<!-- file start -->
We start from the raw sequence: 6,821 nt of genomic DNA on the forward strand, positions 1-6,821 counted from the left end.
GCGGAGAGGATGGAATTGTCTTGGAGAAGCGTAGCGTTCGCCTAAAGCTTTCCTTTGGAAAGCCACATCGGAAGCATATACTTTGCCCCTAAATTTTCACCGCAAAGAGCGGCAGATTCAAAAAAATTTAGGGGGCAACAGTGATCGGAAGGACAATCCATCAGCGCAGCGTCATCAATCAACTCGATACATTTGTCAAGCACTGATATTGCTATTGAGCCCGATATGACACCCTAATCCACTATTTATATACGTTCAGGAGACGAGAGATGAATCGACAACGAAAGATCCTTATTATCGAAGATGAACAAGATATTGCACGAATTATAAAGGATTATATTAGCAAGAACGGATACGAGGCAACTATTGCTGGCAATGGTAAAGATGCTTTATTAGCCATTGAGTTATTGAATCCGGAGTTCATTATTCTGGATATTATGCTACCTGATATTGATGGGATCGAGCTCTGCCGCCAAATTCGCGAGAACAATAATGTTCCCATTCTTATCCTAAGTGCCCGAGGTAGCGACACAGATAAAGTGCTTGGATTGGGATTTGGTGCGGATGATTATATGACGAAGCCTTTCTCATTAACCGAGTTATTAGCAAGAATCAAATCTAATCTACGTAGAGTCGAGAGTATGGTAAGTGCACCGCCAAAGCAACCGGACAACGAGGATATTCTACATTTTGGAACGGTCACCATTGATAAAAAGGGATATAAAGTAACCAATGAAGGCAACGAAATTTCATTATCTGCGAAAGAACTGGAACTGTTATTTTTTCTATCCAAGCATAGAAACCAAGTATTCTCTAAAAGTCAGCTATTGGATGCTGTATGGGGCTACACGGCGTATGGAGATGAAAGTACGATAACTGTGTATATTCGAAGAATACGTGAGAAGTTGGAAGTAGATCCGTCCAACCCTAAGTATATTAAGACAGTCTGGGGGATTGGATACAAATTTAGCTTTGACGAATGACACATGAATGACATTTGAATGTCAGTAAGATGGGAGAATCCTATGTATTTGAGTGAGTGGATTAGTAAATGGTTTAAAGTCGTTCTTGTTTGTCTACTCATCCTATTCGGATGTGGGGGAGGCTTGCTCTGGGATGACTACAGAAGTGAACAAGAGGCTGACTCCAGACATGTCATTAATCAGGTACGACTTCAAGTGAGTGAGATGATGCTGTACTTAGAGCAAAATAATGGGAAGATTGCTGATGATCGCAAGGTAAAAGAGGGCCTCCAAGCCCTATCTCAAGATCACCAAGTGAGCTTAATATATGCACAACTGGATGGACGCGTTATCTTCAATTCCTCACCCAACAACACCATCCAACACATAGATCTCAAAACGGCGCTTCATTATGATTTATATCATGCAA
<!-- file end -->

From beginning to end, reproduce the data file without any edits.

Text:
We start from the raw sequence: 6,821 nt of genomic DNA on the forward strand, positions 1-6,821 counted from the left end.
GCGGAGAGGATGGAATTGTCTTGGAGAAGCGTAGCGTTCGCCTAAAGCTTTCCTTTGGAAAGCCACATCGGAAGCATATACTTTGCCCCTAAATTTTCACCGCAAAGAGCGGCAGATTCAAAAAAATTTAGGGGGCAACAGTGATCGGAAGGACAATCCATCAGCGCAGCGTCATCAATCAACTCGATACATTTGTCAAGCACTGATATTGCTATTGAGCCCGATATGACACCCTAATCCACTATTTATATACGTTCAGGAGACGAGAGATGAATCGACAACGAAAGATCCTTATTATCGAAGATGAACAAGATATTGCACGAATTATAAAGGATTATATTAGCAAGAACGGATACGAGGCAACTATTGCTGGCAATGGTAAAGATGCTTTATTAGCCATTGAGTTATTGAATCCGGAGTTCATTATTCTGGATATTATGCTACCTGATATTGATGGGATCGAGCTCTGCCGCCAAATTCGCGAGAACAATAATGTTCCCATTCTTATCCTAAGTGCCCGAGGTAGCGACACAGATAAAGTGCTTGGATTGGGATTTGGTGCGGATGATTATATGACGAAGCCTTTCTCATTAACCGAGTTATTAGCAAGAATCAAATCTAATCTACGTAGAGTCGAGAGTATGGTAAGTGCACCGCCAAAGCAACCGGACAACGAGGATATTCTACATTTTGGAACGGTCACCATTGATAAAAAGGGATATAAAGTAACCAATGAAGGCAACGAAATTTCATTATCTGCGAAAGAACTGGAACTGTTATTTTTTCTATCCAAGCATAGAAACCAAGTATTCTCTAAAAGTCAGCTATTGGATGCTGTATGGGGCTACACGGCGTATGGAGATGAAAGTACGATAACTGTGTATATTCGAAGAATACGTGAGAAGTTGGAAGTAGATCCGTCCAACCCTAAGTATATTAAGACAGTCTGGGGGATTGGATACAAATTTAGCTTTGACGAATGACACATGAATGACATTTGAATGTCAGTAAGATGGGAGAATCCTATGTATTTGAGTGAGTGGATTAGTAAATGGTTTAAAGTCGTTCTTGTTTGTCTACTCATCCTATTCGGATGTGGGGGAGGCTTGCTCTGGGATGACTACAGAAGTGAACAAGAGGCTGACTCCAGACATGTCATTAATCAGGTACGACTTCAAGTGAGTGAGATGATGCTGTACTTAGAGCAAAATAATGGGAAGATTGCTGATGATCGCAAGGTAAAAGAGGGCCTCCAAGCCCTATCTCAAGATCACCAAGTGAGCTTAATATATGCACAACTGGATGGACGCGTTATCTTCAATTCCTCACCCAACAACACCATCCAACACATAGATCTCAAAACGGCGCTTCATTATGATTTATATCATGCAA